hide Matching Documents

The documents where this entity occurs most often are shown below. Click on a document to open it.

Document Max. Freq Min. Freq
Benson J. Lossing, Pictorial Field Book of the Civil War. Volume 3. 74 0 Browse Search
View all matching documents...

Your search returned 74 results in 5 document sections:

Benson J. Lossing, Pictorial Field Book of the Civil War. Volume 3., Chapter 5: the Chattanooga campaign.--movements of Sherman's and Burnside's forces. (search)
al B. M. Prentiss, whose troops were so sorely smitten at Shiloh. See page 273, volume II. The Confederates in Arkansas, under such leaders as Sterling Price, Marmaduke, Parsons, Fagan, McRae, and Walker,. were then under the control of General Holmes, who, at the middle of June, asked and received permission of General Kirby Smns and McRae, over three thousand strong, to attack a battery on Graveyard Hill; Fagan, with four regiments of infantry, to assail another on Hindman's Hill; and Marmaduke, with seventeen hundred and fifty men, to storm a work on Righton's Hill. Price was accompanied by Harris Flanagan, the Confederate Governor of Arkansas, as vassailants fought desperately but uselessly, and suffered fearful loss. Toward noon Holmes ordered a retreat, to save this little force from utter destruction. Marmaduke, at the same time, was attempting to take the battery on Righton's Hill, but failed on account of a heavy fire from artillery and musketry from behind the levee,
Benson J. Lossing, Pictorial Field Book of the Civil War. Volume 3., Chapter 7: the siege of Charleston to the close of 1863.--operations in Missouri, Arkansas, and Texas. (search)
211. events in Missouri and Arkansas, 212. Marmaduke's raid into Missouri, 213. battle at Honey c. 6, 1862. in Arkansas, but Sterling Price, Marmaduke, Cabell, Reynolds (the former lieutenant-gov and mischievous. Early in January, 1863, Marmaduke, with about four thousand men, mostly mountelost the use of his right arm. From Springfield Marmaduke marched eastward, and at dawn on the 1nning low, so he fell back on Lebanon, while Marmaduke, having no spirit for further fighting in Miwers, reached Cape Girardeau two days before Marmaduke's arrival. April 25. McNeil found there aboive miles from the town, where he was met by Marmaduke's cavalry, dismounted, and two infantry brigr o'clock, after turning over the command to Marmaduke. The entire force at Price's command was eshree hundred and fifty. men and four guns. Marmaduke marched from Princeton, forty-five miles sou streets, so that he was well protected from Marmaduke's fire. The conflict was kept up for about [13 more...]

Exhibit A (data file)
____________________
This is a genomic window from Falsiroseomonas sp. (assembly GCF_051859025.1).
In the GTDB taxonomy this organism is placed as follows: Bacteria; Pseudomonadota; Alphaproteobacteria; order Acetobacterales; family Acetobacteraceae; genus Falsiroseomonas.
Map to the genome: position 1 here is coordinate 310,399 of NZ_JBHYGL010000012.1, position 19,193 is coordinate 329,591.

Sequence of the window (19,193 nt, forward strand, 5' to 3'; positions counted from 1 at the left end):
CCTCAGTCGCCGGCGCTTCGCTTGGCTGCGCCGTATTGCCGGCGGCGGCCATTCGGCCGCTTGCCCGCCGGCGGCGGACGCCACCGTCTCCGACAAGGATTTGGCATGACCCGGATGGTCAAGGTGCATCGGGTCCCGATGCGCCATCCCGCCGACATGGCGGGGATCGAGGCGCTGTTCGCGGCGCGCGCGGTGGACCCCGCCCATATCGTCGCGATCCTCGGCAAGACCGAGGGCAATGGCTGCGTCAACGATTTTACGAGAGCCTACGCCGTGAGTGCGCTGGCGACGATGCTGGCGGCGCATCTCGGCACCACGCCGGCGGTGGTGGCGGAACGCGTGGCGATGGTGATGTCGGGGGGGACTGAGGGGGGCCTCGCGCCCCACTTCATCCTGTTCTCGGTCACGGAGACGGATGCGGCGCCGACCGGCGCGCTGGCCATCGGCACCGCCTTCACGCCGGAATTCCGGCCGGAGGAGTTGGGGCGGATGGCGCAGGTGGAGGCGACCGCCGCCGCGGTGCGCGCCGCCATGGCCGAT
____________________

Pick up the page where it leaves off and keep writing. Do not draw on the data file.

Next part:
Benson J. Lossing, Pictorial Field Book of the Civil War. Volume 3., Chapter 9: the Red River expedition. (search)
uccessful encounter on the 4th, near Compte, on the north side of the Red River, by fifteen hundred cavalry, under Colonel O. P. Gooding, with an equal number of Marmaduke's cavalry. Gooding drove them from their camp and captured their equipage. and so, on the morning of the 6th of April, 1864. Franklin moved forward, with Genered to Memphis, stopping on his way up the Mississippi at Sunnyside, in the extreme southeastern part of Arkansas, to seek a reported force of Confederates, under Marmaduke, who had gathered there with mischievous intent. He found them, three thousand strong, near Columbia, the capital of Chicot County, posted across a bayou that ee pushed on in the direction of Washington, for the purpose of flanking Camden, and drawing Price out of his fortifications there. He encountered the cavalry of Marmaduke and Cabell at almost every step, and day after day skirmished, sometimes lightly and sometimes heavily, with them, until the 10th of April, when he found Price i
Benson J. Lossing, Pictorial Field Book of the Civil War. Volume 3., Chapter 10: the last invasion of Missouri.--events in East Tennessee.--preparations for the advance of the Army of the Potomac. (search)
acked and thrown back, in the vicinity of St. Charles, by four regiments under General Carr, with a loss of about four hundred men, of whom two hundred were made prisoners. Carr's loss was about two hundred. Shelby was speedily re-enforced by Marmaduke, when Carr was pushed northward to Clarendon, when he, in turn, was re-enforced, and the Confederates retreated southward. This bold movement was followed by others in that section of the State. In July about four hundred colored troops, le the Little Osage River, where he made a stand, with eight guns in position. The brigades of Benteen and Phillips, of Pleasanton's command, gallantly charged upon the Confederate lines, captured the eight guns and a thousand men, including Generals Marmaduke and Cabell, and five colonels; also many small-arms, wagons, mules, and other materials of war. Sandborn now came up, and then Pleasanton took his jaded men and horses to Fort Scott for rest, while Smith marched his wearied troops to Harris
sh blockade runners in, 3.315: capture of Forts on, 3.489. Cape Girardeau, Marmaduke's attempt on, 3.213. Capitol at Washington, proposition to blow up with gu1.100; Sherman at, 3.460; the burning of, 3.461. Columbia, Ark., defeat of Marmaduke near, by Gen. A. J. Smith, 3.269. Columbia, Indiana, sacked by Morgan, 3.9s. Anderson to Fort Sumter, 1.138. Hartsville, b<*>e of, 2.541; repulse of Marmaduke at, 3.212. Hatchee River, battle of, 2.523. Hatcher's Run, extension ofn, 2.78-2.85; 179-184; operations of Gen. Schofield in, 2.531-2.533; raids of Marmaduke in, 3.211-3.213; Price's invasion of, 3.275-3.280. Mitchel, Gen. O. M., th Pilot Knob, defense of by Ewing against Price, 3.277. Pine Bluff, Ark., Marmaduke repulsed at, 3.218. Piracy, declaration of President Lincoln against, 1.37; abandonment of by Gen. Price, 2.183; defense of by Gen. E. B. Brown against Marmaduke, 3.212. Spring Hill, capture of a redoubt on, by colored troops under Gen.